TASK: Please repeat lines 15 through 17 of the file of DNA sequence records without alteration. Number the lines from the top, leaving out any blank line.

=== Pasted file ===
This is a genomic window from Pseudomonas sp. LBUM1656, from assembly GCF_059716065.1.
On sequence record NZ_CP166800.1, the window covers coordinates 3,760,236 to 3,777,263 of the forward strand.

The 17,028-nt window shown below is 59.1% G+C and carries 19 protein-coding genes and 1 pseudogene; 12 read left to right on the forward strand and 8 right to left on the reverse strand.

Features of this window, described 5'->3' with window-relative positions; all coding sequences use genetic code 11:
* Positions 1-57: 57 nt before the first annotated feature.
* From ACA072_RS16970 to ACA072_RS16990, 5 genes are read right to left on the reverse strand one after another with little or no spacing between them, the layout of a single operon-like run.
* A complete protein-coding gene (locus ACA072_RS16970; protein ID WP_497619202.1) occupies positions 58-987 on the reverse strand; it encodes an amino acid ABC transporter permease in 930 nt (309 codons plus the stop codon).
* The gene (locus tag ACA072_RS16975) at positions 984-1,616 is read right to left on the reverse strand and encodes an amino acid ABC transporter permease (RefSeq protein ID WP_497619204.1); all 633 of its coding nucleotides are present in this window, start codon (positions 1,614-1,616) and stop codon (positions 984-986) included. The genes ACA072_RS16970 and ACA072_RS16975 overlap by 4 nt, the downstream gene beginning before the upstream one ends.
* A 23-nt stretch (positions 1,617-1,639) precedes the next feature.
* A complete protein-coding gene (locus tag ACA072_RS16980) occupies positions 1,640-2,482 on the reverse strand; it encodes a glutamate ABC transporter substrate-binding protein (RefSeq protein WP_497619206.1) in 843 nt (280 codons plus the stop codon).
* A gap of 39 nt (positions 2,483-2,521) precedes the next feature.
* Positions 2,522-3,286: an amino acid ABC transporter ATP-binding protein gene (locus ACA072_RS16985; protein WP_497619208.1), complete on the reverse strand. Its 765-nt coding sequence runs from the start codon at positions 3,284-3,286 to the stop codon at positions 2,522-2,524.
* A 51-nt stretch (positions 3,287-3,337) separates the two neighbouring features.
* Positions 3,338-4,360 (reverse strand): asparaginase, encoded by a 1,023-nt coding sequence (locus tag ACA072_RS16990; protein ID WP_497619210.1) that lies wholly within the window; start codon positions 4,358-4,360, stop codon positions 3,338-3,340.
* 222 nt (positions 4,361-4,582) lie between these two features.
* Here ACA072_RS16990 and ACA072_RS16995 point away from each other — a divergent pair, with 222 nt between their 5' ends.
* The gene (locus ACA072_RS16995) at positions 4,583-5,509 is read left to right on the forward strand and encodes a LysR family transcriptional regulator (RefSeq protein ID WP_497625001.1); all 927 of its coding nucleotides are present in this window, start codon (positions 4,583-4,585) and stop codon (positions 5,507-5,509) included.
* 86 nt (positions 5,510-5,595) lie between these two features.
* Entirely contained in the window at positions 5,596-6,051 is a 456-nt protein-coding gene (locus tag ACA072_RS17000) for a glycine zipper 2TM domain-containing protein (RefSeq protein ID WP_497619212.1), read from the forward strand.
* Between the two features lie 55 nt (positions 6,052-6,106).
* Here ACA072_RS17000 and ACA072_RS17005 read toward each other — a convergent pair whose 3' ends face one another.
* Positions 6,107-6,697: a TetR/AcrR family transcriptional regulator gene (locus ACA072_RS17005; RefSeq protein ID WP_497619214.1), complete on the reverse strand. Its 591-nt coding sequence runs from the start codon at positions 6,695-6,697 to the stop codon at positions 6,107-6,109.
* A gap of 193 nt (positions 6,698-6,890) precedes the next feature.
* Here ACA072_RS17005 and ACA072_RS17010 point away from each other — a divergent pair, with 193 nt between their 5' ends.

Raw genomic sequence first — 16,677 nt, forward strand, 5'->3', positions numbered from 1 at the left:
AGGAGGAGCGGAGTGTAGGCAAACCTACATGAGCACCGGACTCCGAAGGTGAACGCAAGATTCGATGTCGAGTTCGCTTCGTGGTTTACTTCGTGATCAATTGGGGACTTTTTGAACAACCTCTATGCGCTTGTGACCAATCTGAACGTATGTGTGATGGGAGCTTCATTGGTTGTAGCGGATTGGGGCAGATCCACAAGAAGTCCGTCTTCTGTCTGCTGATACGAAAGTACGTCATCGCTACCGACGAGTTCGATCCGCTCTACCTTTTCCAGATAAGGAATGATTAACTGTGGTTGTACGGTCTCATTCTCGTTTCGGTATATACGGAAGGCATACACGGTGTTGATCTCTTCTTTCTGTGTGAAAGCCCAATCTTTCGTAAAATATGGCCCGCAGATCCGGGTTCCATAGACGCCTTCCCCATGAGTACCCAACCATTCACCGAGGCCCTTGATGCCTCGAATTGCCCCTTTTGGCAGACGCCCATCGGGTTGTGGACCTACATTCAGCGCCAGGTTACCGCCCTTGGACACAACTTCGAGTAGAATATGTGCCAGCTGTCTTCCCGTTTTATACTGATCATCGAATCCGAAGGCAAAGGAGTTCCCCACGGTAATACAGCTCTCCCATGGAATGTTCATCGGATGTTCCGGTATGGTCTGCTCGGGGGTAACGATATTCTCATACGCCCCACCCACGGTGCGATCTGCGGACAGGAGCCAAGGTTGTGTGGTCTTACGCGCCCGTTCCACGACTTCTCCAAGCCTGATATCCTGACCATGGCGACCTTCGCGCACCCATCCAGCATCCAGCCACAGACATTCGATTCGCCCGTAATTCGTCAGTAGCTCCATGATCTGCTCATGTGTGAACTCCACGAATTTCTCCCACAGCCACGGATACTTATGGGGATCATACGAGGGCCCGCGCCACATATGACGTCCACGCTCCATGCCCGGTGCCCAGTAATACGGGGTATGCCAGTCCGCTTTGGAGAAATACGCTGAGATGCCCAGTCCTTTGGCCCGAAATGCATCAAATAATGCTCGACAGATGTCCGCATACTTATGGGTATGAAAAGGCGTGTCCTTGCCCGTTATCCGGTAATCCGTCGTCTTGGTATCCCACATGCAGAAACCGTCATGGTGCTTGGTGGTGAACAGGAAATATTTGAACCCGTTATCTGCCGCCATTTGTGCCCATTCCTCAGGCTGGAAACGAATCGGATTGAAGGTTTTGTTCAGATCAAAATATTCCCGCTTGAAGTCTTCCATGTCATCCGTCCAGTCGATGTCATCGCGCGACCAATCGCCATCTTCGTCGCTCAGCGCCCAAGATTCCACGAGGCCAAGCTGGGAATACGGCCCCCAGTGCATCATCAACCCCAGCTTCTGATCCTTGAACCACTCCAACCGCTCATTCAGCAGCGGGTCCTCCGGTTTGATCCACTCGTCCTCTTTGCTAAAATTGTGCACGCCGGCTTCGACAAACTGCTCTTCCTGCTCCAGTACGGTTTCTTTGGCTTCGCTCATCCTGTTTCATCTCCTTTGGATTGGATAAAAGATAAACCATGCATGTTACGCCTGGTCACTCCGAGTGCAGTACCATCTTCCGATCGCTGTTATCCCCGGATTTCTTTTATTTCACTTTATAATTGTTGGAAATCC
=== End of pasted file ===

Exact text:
* 222 nt (positions 4,361-4,582) lie between these two features.
* Here ACA072_RS16990 and ACA072_RS16995 point away from each other — a divergent pair, with 222 nt between their 5' ends.
* The gene (locus ACA072_RS16995) at positions 4,583-5,509 is read left to right on the forward strand and encodes a LysR family transcriptional regulator (RefSeq protein ID WP_497625001.1); all 927 of its coding nucleotides are present in this window, start codon (positions 4,583-4,585) and stop codon (positions 5,507-5,509) included.